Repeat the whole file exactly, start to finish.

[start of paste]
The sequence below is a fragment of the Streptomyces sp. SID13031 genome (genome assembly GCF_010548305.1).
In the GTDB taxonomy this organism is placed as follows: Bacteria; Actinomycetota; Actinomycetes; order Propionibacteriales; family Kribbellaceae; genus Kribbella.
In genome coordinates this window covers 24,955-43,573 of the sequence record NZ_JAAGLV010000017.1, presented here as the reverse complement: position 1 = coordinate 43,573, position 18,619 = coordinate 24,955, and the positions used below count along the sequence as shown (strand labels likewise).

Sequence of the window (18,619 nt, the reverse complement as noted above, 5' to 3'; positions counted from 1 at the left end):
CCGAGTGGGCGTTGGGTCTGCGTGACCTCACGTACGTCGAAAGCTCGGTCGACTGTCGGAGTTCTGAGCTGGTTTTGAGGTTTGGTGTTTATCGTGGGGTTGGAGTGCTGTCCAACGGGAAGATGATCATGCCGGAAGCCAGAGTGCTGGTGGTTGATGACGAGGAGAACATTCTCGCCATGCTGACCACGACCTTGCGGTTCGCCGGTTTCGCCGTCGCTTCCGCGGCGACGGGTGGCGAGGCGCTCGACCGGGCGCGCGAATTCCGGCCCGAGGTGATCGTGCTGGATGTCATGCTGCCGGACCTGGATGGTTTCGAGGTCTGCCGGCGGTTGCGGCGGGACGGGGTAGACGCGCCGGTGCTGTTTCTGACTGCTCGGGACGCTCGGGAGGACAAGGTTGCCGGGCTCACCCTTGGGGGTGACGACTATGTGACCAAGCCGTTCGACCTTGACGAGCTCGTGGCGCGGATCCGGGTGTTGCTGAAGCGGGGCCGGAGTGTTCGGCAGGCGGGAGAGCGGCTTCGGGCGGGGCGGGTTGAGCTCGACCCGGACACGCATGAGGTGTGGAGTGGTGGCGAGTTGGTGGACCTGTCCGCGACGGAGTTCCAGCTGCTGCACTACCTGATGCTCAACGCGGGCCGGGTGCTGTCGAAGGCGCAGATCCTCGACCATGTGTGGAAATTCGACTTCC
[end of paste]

The sequence below is a fragment of the Streptomyces sp. SID13031 genome (genome assembly GCF_010548305.1).
In the GTDB taxonomy this organism is placed as follows: Bacteria; Actinomycetota; Actinomycetes; order Propionibacteriales; family Kribbellaceae; genus Kribbella.
In genome coordinates this window covers 24,955-43,573 of the sequence record NZ_JAAGLV010000017.1, presented here as the reverse complement: position 1 = coordinate 43,573, position 18,619 = coordinate 24,955, and the positions used below count along the sequence as shown (strand labels likewise).

Sequence of the window (18,619 nt, the reverse complement as noted above, 5' to 3'; positions counted from 1 at the left end):
CCGAGTGGGCGTTGGGTCTGCGTGACCTCACGTACGTCGAAAGCTCGGTCGACTGTCGGAGTTCTGAGCTGGTTTTGAGGTTTGGTGTTTATCGTGGGGTTGGAGTGCTGTCCAACGGGAAGATGATCATGCCGGAAGCCAGAGTGCTGGTGGTTGATGACGAGGAGAACATTCTCGCCATGCTGACCACGACCTTGCGGTTCGCCGGTTTCGCCGTCGCTTCCGCGGCGACGGGTGGCGAGGCGCTCGACCGGGCGCGCGAATTCCGGCCCGAGGTGATCGTGCTGGATGTCATGCTGCCGGACCTGGATGGTTTCGAGGTCTGCCGGCGGTTGCGGCGGGACGGGGTAGACGCGCCGGTGCTGTTTCTGACTGCTCGGGACGCTCGGGAGGACAAGGTTGCCGGGCTCACCCTTGGGGGTGACGACTATGTGACCAAGCCGTTCGACCTTGACGAGCTCGTGGCGCGGATCCGGGTGTTGCTGAAGCGGGGCCGGAGTGTTCGGCAGGCGGGAGAGCGGCTTCGGGCGGGGCGGGTTGAGCTCGACCCGGACACGCATGAGGTGTGGAGTGGTGGCGAGTTGGTGGACCTGTCCGCGACGGAGTTCCAGCTGCTGCACTACCTGATGCTCAACGCGGGCCGGGTGCTGTCGAAGGCGCAGATCCTCGACCATGTGTGGAAATTCGACTTCC